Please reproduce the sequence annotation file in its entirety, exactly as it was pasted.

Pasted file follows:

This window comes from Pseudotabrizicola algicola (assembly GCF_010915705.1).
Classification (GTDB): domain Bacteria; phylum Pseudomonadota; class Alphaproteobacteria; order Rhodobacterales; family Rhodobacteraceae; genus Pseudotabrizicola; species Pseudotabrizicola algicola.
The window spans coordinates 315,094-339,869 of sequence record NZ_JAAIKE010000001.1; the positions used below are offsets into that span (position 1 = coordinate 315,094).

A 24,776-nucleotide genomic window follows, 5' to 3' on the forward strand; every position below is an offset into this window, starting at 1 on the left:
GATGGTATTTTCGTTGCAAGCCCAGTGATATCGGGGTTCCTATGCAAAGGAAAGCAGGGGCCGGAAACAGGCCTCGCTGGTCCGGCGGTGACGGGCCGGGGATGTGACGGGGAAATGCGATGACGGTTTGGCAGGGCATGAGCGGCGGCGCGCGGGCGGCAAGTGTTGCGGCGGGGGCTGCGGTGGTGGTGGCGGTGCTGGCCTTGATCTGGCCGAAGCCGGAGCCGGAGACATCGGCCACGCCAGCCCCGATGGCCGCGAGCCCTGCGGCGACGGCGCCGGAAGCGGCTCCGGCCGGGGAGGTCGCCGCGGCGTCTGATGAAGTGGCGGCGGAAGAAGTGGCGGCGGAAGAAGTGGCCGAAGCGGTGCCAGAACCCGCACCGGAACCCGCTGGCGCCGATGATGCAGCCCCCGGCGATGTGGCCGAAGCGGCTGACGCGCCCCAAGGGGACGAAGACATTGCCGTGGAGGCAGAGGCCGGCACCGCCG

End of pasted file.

This window comes from Pseudotabrizicola algicola (assembly GCF_010915705.1).
Classification (GTDB): domain Bacteria; phylum Pseudomonadota; class Alphaproteobacteria; order Rhodobacterales; family Rhodobacteraceae; genus Pseudotabrizicola; species Pseudotabrizicola algicola.
The window spans coordinates 315,094-339,869 of sequence record NZ_JAAIKE010000001.1; the positions used below are offsets into that span (position 1 = coordinate 315,094).

A 24,776-nucleotide genomic window follows, 5' to 3' on the forward strand; every position below is an offset into this window, starting at 1 on the left:
GATGGTATTTTCGTTGCAAGCCCAGTGATATCGGGGTTCCTATGCAAAGGAAAGCAGGGGCCGGAAACAGGCCTCGCTGGTCCGGCGGTGACGGGCCGGGGATGTGACGGGGAAATGCGATGACGGTTTGGCAGGGCATGAGCGGCGGCGCGCGGGCGGCAAGTGTTGCGGCGGGGGCTGCGGTGGTGGTGGCGGTGCTGGCCTTGATCTGGCCGAAGCCGGAGCCGGAGACATCGGCCACGCCAGCCCCGATGGCCGCGAGCCCTGCGGCGACGGCGCCGGAAGCGGCTCCGGCCGGGGAGGTCGCCGCGGCGTCTGATGAAGTGGCGGCGGAAGAAGTGGCGGCGGAAGAAGTGGCCGAAGCGGTGCCAGAACCCGCACCGGAACCCGCTGGCGCCGATGATGCAGCCCCCGGCGATGTGGCCGAAGCGGCTGACGCGCCCCAAGGGGACGAAGACATTGCCGTGGAGGCAGAGGCCGGCACCGCCG